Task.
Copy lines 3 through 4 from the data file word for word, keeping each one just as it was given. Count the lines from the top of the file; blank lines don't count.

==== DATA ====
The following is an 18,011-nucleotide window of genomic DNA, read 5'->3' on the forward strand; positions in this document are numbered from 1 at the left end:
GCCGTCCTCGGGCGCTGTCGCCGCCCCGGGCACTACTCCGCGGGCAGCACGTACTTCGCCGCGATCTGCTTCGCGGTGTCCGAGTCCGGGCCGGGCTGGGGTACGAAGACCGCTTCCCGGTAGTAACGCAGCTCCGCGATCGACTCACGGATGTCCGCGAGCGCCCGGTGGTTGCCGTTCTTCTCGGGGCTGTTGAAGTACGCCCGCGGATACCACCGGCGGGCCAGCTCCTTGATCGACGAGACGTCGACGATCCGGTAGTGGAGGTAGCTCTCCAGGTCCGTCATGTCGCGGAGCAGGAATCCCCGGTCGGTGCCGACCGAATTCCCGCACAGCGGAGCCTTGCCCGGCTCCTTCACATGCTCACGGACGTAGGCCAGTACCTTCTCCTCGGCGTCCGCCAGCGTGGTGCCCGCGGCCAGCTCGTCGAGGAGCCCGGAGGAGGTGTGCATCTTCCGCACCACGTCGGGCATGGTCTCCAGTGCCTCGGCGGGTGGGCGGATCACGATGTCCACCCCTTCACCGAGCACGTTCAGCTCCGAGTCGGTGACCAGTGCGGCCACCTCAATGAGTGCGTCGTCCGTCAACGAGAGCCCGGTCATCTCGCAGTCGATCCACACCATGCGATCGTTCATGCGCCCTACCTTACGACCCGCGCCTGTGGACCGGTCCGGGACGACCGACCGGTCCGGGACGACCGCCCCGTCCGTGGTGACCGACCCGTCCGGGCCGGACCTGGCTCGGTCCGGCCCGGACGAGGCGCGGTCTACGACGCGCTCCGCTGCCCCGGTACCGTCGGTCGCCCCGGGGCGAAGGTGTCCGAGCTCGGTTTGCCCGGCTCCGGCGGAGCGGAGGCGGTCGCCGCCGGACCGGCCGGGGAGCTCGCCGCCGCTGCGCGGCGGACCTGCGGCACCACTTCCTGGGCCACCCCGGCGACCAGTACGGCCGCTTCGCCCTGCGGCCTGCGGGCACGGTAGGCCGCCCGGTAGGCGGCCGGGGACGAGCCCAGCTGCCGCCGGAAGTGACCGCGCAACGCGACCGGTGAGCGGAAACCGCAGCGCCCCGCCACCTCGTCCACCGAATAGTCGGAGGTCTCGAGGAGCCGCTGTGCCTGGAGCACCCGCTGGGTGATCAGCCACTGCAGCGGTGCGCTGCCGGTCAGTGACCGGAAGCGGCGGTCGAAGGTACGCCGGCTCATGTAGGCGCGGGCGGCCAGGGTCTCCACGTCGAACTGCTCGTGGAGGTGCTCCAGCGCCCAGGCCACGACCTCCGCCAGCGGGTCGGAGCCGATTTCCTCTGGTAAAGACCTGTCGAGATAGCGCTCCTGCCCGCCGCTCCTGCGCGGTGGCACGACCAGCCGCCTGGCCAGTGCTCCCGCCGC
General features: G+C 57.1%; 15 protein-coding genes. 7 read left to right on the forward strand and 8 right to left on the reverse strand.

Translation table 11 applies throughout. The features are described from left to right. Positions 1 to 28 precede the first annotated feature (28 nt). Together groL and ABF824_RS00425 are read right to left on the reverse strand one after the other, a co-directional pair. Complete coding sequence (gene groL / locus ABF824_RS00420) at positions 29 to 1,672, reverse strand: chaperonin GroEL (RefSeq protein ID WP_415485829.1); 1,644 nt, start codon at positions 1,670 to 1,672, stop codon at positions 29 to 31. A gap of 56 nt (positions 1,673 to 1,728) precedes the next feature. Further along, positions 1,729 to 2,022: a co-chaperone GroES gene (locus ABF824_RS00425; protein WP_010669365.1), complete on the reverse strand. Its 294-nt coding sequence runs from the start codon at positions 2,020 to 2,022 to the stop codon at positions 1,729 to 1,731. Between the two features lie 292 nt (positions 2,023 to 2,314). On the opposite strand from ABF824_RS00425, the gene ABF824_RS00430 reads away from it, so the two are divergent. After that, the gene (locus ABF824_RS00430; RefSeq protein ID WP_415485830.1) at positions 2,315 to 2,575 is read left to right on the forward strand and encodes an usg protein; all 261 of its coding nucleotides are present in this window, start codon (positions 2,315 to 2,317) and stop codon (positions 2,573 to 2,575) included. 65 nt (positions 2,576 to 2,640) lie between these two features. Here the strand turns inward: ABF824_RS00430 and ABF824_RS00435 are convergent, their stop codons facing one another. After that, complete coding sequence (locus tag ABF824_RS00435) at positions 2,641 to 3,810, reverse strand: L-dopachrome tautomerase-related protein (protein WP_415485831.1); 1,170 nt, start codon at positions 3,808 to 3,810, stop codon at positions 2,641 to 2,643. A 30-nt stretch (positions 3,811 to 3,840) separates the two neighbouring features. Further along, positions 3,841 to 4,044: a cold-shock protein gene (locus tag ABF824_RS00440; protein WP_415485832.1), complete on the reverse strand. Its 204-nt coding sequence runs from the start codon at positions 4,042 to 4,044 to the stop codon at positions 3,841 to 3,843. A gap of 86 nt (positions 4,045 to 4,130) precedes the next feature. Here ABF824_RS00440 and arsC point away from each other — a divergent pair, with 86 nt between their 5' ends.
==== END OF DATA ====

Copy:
General features: G+C 57.1%; 15 protein-coding genes. 7 read left to right on the forward strand and 8 right to left on the reverse strand.

Translation table 11 applies throughout. The features are described from left to right. Positions 1 to 28 precede the first annotated feature (28 nt). Together groL and ABF824_RS00425 are read right to left on the reverse strand one after the other, a co-directional pair. Complete coding sequence (gene groL / locus ABF824_RS00420) at positions 29 to 1,672, reverse strand: chaperonin GroEL (RefSeq protein ID WP_415485829.1); 1,644 nt, start codon at positions 1,670 to 1,672, stop codon at positions 29 to 31. A gap of 56 nt (positions 1,673 to 1,728) precedes the next feature. Further along, positions 1,729 to 2,022: a co-chaperone GroES gene (locus ABF824_RS00425; protein WP_010669365.1), complete on the reverse strand. Its 294-nt coding sequence runs from the start codon at positions 2,020 to 2,022 to the stop codon at positions 1,729 to 1,731. Between the two features lie 292 nt (positions 2,023 to 2,314). On the opposite strand from ABF824_RS00425, the gene ABF824_RS00430 reads away from it, so the two are divergent. After that, the gene (locus ABF824_RS00430; RefSeq protein ID WP_415485830.1) at positions 2,315 to 2,575 is read left to right on the forward strand and encodes an usg protein; all 261 of its coding nucleotides are present in this window, start codon (positions 2,315 to 2,317) and stop codon (positions 2,573 to 2,575) included. 65 nt (positions 2,576 to 2,640) lie between these two features. Here the strand turns inward: ABF824_RS00430 and ABF824_RS00435 are convergent, their stop codons facing one another. After that, complete coding sequence (locus tag ABF824_RS00435) at positions 2,641 to 3,810, reverse strand: L-dopachrome tautomerase-related protein (protein WP_415485831.1); 1,170 nt, start codon at positions 3,808 to 3,810, stop codon at positions 2,641 to 2,643. A 30-nt stretch (positions 3,811 to 3,840) separates the two neighbouring features. Further along, positions 3,841 to 4,044: a cold-shock protein gene (locus tag ABF824_RS00440; protein WP_415485832.1), complete on the reverse strand. Its 204-nt coding sequence runs from the start codon at positions 4,042 to 4,044 to the stop codon at positions 3,841 to 3,843. A gap of 86 nt (positions 4,045 to 4,130) precedes the next feature. Here ABF824_RS00440 and arsC point away from each other — a divergent pair, with 86 nt between their 5' ends.